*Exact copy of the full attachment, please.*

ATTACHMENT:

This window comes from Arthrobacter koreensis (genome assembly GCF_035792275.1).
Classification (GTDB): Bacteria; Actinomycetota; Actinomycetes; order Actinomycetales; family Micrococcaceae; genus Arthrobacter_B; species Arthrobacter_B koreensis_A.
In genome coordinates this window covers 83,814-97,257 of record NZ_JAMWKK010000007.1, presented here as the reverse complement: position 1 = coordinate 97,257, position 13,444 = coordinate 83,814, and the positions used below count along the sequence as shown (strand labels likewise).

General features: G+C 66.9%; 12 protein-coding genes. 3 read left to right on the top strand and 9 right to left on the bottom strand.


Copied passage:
This window comes from Arthrobacter koreensis (genome assembly GCF_035792275.1).
Classification (GTDB): Bacteria; Actinomycetota; Actinomycetes; order Actinomycetales; family Micrococcaceae; genus Arthrobacter_B; species Arthrobacter_B koreensis_A.
In genome coordinates this window covers 83,814-97,257 of record NZ_JAMWKK010000007.1, presented here as the reverse complement: position 1 = coordinate 97,257, position 13,444 = coordinate 83,814, and the positions used below count along the sequence as shown (strand labels likewise).

General features: G+C 66.9%; 12 protein-coding genes. 3 read left to right on the top strand and 9 right to left on the bottom strand.